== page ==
Oscar nominee ‘Coco’ is a love letter to immigrants

The Oscars are coming up this Sunday and if there’s one movie I’m rooting for, it’s the contender for best animated feature film, Coco

This film is important for so many reasons; for many Latinx youth, it’s the first time we’re seeing our stories and heritage accurately reflected on the silver screen. And on top of celebrating and honoring Mexican culture and traditions, Coco is a movie made for Latinx children and their families during the Trump era. Released a few months after Trump rescinded Deferred Action for Childhood Arrivals (DACA) and during a time when we feel underappreciated and under attack, Coco is a love letter to immigrants. 

The film tells the story of Miguel Rivera, a young boy who dreams of playing his guitar but comes from a family and a household that has banished music. His great-great grandfather abandoned his wife, Mama Imelda, and daughter, Mama Coco, to pursue his musical dreams, and Miguelito’s family refuses to let the young boy follow in his abuelo’s footsteps. When Miguel tries to defy his family’s wishes and runs away to enter a talent show, he is magically transported to the Land of the Dead, where he meets his great-great-grandparents and other relatives. And while the film may center around Day of the Dead, if you look for the hidden script, it’s just as much about immigration and the immigrant experience.

For starters, Miguel’s visit to the Land of the Dead is a migratory journey in and of itself. The young boy even has to pass through immigration and customs enforcement to enter the afterlife. On the way, he is exposed to border patrol agents who use violence to detain and shackle the “undocumented” dead who are “illegally” attempting to cross over into the land of the living. Border patrol agents even use facial recognition software and other technologies as a digital border wall, not unlike the border militarization measures Trump has suggested. And while many have critiqued the border wall story line, it’s a necessary part of the story. Not only is Miguelito an immigrant, but this story is dedicated to an immigrant audience that is intimately familiar with the violent logic of the border militarization regime. It’s impossible to tell our stories without including the mechanisms and measures in place that separate between the land of those who are allowed to live and the land of those who are condemned to die.

On Day of the Dead, those who have passed are allowed to temporarily visit and reunite with their loved ones on Earth. When the dead return to the land of the living, they comment on how their children and grandchildren have grown, how their village has changed, and how life has moved on without them. For those of us who are separated from our families because of our immigration status and unjust immigration politics, these observations hit close to home. When I went back to Argentina last year (for the first time in twenty years), I know I felt like a ghost haunting the life I might have had and the family I could have known. Flipping through photo albums that featured my cousins’ birthday parties, graduations, and weddings, I realized their lives did go on without me. Like the dead in Coco who can see their family members once a year but can’t touch them or feel them but only watch from a distance–invisible and unseen–we, too, are so often left to care for our families from afar. We keep up with their lives over social media, we buy calling cards and talk over the phone, ultimately separated by a gulf as large as the one that separates the land of the dead from the land of the living. Coco tells us we’re not alone.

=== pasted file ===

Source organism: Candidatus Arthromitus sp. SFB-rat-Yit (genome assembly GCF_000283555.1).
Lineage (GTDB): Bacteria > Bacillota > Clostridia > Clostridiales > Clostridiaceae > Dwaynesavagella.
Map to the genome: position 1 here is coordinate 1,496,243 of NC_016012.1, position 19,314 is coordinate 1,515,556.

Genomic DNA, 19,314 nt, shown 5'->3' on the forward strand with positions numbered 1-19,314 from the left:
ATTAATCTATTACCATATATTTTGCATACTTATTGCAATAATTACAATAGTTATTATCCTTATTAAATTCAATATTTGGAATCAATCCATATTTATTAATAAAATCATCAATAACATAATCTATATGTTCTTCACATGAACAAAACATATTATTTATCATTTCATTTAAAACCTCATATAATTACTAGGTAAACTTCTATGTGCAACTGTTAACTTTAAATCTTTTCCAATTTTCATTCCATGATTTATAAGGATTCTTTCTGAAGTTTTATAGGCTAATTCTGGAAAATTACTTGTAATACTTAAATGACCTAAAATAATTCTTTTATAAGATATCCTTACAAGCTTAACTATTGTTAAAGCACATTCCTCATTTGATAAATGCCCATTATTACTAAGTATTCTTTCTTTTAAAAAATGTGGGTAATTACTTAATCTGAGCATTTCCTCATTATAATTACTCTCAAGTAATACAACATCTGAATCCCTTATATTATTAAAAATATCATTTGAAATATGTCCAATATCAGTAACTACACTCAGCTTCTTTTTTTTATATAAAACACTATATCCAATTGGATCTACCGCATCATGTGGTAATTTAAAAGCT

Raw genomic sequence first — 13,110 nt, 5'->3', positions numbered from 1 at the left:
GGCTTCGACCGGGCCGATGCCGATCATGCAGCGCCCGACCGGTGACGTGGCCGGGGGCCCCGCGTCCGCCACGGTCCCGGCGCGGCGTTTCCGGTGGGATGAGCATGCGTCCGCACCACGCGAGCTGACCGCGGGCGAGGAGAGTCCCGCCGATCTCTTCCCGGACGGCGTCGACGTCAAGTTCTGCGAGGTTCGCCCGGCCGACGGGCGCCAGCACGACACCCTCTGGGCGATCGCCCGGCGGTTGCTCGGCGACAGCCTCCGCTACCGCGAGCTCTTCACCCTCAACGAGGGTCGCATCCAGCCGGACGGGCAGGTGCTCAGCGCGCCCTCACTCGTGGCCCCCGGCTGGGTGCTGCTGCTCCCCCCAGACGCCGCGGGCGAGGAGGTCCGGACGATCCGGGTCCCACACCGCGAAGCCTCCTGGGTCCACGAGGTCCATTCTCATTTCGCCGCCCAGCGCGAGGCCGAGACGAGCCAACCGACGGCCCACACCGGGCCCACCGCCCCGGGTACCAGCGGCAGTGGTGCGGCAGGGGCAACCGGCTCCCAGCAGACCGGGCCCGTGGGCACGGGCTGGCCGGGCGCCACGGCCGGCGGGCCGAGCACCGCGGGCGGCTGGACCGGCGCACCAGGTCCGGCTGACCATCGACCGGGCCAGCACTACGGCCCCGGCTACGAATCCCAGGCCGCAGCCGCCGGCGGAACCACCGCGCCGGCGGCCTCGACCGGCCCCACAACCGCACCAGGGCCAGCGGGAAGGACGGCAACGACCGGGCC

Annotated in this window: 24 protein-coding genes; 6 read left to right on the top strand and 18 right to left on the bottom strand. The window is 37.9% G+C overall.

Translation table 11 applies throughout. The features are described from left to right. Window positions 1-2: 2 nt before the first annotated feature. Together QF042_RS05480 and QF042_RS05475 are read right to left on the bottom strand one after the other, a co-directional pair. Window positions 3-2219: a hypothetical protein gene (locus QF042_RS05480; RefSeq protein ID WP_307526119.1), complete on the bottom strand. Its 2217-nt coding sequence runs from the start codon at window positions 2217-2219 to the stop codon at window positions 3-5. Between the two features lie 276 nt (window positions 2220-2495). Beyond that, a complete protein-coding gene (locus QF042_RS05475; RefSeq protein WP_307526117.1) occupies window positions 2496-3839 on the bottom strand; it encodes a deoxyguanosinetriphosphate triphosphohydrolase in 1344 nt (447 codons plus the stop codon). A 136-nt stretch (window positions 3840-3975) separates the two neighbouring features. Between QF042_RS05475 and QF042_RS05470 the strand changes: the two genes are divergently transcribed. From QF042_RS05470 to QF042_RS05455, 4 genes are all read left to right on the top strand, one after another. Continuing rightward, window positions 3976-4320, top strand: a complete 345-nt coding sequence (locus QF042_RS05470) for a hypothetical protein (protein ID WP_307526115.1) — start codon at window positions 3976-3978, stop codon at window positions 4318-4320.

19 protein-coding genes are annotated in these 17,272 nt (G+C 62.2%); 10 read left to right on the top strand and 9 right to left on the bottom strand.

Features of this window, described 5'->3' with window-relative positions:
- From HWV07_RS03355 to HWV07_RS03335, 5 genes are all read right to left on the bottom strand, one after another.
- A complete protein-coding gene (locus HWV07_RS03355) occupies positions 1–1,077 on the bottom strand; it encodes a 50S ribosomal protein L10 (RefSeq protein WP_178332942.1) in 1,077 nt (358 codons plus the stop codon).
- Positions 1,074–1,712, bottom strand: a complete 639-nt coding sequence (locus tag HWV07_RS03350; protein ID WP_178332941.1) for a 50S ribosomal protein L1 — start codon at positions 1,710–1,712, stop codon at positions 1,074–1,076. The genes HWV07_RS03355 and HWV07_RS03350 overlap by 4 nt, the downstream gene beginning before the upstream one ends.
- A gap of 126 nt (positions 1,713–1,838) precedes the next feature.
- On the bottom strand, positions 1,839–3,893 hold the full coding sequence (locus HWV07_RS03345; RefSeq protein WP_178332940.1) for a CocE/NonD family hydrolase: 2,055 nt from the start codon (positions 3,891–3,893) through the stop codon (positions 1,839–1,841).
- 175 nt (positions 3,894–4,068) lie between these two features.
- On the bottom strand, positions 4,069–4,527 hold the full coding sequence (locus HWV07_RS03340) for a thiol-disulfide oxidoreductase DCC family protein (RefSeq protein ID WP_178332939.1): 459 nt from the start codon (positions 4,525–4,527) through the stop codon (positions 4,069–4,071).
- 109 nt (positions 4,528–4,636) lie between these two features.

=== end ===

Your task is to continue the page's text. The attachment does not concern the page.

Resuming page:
After reaching the afterlife, Miguelito soon learns that the dead can live in the Land of the Dead only as long as someone back on Earth remembers them. The film’s theme song, “Remember Me,” is a ballad written by Miguel’s great-great grandfather, Héctor Rivera, for the daughter he left to chase his dreams. Héctor sings to Coco, “Remember me, Though I have to say goodbye. Remember me, Don’t let it make you cry. For even if I’m far away I hold you in my heart, I sing a secret song to you each night we are apart.” So many immigrants have to make impossible decisions in order to survive or provide for our families. So many of us miss out on our families lives, on important moments and celebratory occasions. We have to say goodbye, as devastating and life-shattering as it may be, and hope that our loved ones will remember us. But Coco is not only a story about family separation. It ends as a celebration of family reunification. Miguelito meets his ancestors. His great-great grandparents reconcile. Coco and her father are finally reunited. The filmmakers give immigrants hope that this is our story, too.

I’m rooting for Coco this Sunday because Coco rooted for me.

Header image via 


Durham, NC

Barbara is a doctoral student at The University of North Carolina interested in im/migration and migrant activism and organizing.

Barbara is a doctoral student at The University of North Carolina interested in im/migration and migrant activism and organizing.

Read more about Barbara

Join the Conversation